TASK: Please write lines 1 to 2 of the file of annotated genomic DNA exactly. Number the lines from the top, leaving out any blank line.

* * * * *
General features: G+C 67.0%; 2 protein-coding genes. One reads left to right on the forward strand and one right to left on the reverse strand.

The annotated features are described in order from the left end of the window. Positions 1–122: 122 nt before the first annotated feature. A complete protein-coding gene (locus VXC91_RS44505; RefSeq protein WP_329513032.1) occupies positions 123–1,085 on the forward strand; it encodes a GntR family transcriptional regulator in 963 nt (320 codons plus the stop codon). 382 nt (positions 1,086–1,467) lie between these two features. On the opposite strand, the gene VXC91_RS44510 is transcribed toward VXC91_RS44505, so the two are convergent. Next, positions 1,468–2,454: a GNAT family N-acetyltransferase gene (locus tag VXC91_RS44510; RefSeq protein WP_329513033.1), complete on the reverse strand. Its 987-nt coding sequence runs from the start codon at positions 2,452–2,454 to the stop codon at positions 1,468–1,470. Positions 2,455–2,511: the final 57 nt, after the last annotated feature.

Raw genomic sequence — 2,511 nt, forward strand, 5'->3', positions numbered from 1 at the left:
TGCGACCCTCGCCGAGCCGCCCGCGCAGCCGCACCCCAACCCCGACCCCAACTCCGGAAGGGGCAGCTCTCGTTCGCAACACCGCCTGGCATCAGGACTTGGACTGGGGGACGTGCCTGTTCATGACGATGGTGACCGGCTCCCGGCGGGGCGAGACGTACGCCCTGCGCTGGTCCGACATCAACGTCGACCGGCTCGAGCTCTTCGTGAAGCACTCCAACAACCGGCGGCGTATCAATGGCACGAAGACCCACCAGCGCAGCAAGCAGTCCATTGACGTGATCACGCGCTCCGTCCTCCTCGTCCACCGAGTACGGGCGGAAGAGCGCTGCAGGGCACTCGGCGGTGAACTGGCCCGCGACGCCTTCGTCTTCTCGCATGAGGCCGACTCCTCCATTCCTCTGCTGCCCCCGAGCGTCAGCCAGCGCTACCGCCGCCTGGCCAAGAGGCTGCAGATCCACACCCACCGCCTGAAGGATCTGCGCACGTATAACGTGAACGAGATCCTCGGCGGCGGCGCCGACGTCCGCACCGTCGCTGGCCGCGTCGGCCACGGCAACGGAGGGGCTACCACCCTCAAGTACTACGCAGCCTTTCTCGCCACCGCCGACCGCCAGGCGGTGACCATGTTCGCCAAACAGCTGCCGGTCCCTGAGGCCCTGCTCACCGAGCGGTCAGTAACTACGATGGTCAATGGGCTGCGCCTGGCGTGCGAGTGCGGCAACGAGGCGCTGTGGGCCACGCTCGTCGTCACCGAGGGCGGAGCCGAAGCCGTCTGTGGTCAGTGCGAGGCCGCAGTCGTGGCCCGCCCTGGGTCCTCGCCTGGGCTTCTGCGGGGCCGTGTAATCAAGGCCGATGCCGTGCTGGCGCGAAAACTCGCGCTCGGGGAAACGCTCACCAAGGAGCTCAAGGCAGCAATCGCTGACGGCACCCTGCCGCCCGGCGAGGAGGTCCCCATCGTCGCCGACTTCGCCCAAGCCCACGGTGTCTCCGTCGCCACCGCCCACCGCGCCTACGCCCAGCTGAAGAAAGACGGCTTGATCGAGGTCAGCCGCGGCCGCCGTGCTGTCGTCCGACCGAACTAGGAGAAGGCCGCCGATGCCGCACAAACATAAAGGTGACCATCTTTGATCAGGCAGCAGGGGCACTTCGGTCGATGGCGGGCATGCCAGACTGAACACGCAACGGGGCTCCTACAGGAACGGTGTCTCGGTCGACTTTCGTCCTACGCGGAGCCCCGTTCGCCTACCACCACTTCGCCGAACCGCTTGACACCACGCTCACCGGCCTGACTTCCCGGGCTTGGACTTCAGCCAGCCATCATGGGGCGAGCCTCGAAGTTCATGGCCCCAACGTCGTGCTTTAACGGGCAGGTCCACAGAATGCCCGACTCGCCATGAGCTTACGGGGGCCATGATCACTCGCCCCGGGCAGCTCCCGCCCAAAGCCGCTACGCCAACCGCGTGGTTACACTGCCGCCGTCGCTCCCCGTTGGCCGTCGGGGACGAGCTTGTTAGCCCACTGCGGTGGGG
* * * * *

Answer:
General features: G+C 67.0%; 2 protein-coding genes. One reads left to right on the forward strand and one right to left on the reverse strand.

The annotated features are described in order from the left end of the window. Positions 1–122: 122 nt before the first annotated feature. A complete protein-coding gene (locus VXC91_RS44505; RefSeq protein WP_329513032.1) occupies positions 123–1,085 on the forward strand; it encodes a GntR family transcriptional regulator in 963 nt (320 codons plus the stop codon). 382 nt (positions 1,086–1,467) lie between these two features. On the opposite strand, the gene VXC91_RS44510 is transcribed toward VXC91_RS44505, so the two are convergent. Next, positions 1,468–2,454: a GNAT family N-acetyltransferase gene (locus tag VXC91_RS44510; RefSeq protein WP_329513033.1), complete on the reverse strand. Its 987-nt coding sequence runs from the start codon at positions 2,452–2,454 to the stop codon at positions 1,468–1,470. Positions 2,455–2,511: the final 57 nt, after the last annotated feature.